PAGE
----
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Deep in the Swiss mountains, underground vaults hold a vast fortune in physical assets like bearer shares, gold and precious art. Over the last decade, a new asset class has joined this treasure trove. Hard drives containing bitcoin have been stored here by high-net-worth individuals in an extreme example of the custody method known as "cold storage".

Many are claiming this to be the most secure way of storing cryptocurrency, but relying on the same mechanisms used for the historical custody of physical assets, and trusting somebody with your keys, results in the same old vulnerabilities. 

Taking cryptocurrency offline — in air-gapped USB wallets or in secret underground vaults — can prevent cryptocurrency from being stolen by hackers, but it cannot remove the ever-present security risk of human error.

 

People: The weakest link in the custody chain

People are not only prone to mistakes, but easy to trick and manipulate. They can be blackmailed, or act out of character, and even the most trustworthy individual can take a turn for the worse.

In the old world of physical assets, this human corruption leads to gold, cash, or other valuable assets being smuggled out of vaults, often by trusted employees.

In the digital world, theft is also a possibility, and if assets are not lost through technical mistakes, they can be lost through the betrayal of trust—which is made all the more likely by the hope of possible anonymity.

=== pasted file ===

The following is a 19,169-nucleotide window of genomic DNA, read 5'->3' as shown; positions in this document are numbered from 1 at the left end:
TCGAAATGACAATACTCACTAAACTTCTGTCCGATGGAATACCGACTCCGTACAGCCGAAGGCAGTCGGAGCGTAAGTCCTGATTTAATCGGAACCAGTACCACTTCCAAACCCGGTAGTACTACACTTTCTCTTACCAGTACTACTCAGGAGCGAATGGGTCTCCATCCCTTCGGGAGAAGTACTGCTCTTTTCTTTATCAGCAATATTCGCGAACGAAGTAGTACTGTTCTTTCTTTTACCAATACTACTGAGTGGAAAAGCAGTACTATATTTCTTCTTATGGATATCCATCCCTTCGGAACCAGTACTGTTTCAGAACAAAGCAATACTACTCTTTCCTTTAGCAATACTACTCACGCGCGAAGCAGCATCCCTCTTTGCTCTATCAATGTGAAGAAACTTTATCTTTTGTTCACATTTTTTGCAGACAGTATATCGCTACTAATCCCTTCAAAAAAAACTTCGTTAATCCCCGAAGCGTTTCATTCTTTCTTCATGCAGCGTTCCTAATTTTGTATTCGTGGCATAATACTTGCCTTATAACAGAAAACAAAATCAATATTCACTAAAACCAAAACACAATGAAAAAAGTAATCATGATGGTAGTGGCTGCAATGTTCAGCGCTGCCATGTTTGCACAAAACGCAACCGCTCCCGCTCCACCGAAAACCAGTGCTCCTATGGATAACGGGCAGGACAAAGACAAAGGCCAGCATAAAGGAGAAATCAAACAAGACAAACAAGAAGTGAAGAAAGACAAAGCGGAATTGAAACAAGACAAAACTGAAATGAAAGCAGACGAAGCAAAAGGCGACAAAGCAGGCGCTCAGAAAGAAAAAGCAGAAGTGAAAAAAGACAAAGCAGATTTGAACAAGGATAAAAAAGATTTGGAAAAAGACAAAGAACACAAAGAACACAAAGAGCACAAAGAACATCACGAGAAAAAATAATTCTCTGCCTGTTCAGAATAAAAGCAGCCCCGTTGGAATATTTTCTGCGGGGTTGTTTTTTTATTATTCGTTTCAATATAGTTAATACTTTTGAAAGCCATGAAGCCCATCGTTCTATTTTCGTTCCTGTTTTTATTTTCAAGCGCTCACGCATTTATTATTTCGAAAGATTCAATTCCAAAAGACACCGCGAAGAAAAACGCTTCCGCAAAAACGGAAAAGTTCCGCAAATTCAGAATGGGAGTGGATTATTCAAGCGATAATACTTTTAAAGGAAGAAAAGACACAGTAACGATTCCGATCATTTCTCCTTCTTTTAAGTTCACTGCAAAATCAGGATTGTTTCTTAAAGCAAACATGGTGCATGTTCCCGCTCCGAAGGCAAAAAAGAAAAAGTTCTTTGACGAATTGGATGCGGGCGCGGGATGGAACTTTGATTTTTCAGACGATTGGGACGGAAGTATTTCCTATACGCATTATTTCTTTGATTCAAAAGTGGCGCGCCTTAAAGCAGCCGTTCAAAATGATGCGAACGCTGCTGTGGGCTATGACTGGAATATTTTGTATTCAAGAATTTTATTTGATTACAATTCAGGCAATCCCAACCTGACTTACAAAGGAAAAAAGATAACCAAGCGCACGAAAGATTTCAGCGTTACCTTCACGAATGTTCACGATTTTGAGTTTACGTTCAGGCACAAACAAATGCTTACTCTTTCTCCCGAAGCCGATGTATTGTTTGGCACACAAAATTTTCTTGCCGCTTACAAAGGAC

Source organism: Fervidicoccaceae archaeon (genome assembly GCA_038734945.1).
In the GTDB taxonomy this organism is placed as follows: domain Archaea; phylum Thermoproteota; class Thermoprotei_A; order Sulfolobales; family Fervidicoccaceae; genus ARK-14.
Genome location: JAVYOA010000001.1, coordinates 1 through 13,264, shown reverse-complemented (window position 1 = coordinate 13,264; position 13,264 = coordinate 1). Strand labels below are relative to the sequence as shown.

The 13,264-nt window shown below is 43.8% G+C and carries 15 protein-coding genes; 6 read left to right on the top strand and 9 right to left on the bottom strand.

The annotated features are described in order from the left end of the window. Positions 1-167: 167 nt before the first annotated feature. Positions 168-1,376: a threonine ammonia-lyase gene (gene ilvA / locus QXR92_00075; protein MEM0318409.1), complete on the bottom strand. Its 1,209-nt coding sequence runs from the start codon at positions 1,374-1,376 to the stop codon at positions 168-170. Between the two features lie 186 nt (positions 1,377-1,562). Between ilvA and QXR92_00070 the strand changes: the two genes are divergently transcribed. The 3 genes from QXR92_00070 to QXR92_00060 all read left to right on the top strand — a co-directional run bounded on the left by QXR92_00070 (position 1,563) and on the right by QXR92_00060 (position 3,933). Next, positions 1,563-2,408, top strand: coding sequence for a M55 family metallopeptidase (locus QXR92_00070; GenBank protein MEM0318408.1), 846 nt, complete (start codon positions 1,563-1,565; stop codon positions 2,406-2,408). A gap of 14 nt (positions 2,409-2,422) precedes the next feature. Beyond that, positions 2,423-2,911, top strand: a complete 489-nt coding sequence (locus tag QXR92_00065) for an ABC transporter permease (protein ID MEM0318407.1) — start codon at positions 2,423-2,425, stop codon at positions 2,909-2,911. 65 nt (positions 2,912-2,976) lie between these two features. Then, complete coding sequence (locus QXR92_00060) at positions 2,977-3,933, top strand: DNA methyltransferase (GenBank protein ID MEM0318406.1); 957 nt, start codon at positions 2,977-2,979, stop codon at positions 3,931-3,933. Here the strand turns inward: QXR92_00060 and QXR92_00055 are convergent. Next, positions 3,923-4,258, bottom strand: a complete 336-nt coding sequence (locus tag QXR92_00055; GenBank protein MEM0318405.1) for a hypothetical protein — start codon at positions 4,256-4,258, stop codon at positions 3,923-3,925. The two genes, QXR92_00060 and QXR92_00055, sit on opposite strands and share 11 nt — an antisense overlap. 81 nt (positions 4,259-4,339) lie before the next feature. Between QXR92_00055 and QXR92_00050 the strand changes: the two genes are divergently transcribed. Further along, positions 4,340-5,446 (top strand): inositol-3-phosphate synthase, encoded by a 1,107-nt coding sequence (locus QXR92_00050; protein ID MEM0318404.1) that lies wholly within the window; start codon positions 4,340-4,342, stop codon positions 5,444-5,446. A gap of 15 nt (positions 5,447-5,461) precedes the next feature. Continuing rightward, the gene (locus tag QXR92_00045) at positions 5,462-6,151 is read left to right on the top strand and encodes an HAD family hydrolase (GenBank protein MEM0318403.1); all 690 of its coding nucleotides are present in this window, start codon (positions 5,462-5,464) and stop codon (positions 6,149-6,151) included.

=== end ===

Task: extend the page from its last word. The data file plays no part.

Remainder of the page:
As a result, most of the major breaches in cyber security can be traced back to human failings. This was shown by IBM's 2016 Cyber Security Intelligence Index, which found that 60 percent of all attacks were carried out by insiders.

 

Find out how Qredo solves the problem of cryptocurrency security in our white paper.

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A cryptographic custody solution

The sensitive data held by traditional firms is tempting for potential attackers, but the riches held by cryptocurrency platforms are irresistible.

As such, the cryptocurrency world is full of cautionary tales about human weakness, like the case of QuadrigaCX, where founder Gerald Cotten died holding the virtual keys for digital wallets containing $145 million in customer's cryptocurrency. Following an investigation, it was revealed that he had transferred millions of dollars in crypto from customer accounts to other exchanges, with the funds allegedly being used to furnish his lavish lifestyle and trading habits.  

But whether his actions were intentionally malicious or not, the event highlights the critical human weakness that is present when you trust another person with your keys. No matter how many complex processes are involved, it is this factor that makes cold storage fundamentally flawed.

And what makes custody failures like this one even more tragic, is that they can be prevented: When value is digital, it does not need to be kept in the same way as a physical asset—in one location, and under one person's control.

Decentralized assets allow for new models of custody, that remove the weak human link with infallible cryptography; replacing the need to trust with the ability to verify.

 

Don’t trust, verify

Instead of relying on trust, Qredo’s decentralized network allows any party to cryptographically confirm and verify through the asset’s native blockchain that the digital assets truly exist in the custodial wallet.

All communications over the Qredo network are encrypted and digitally signed by the sending and receiving parties. These digital signatures are stored as a permanent record on the Qredo Custody Network, enabling completely transparent regulatory compliance, audit and corporate governance.

 

Extensive Cryptocurrency Support

Qredo’s Custody Network offers support for the highest number of cryptocurrencies and security tokens on the market today.  To find out more, you can sign up for a demo here or click the link below to download our white paper.

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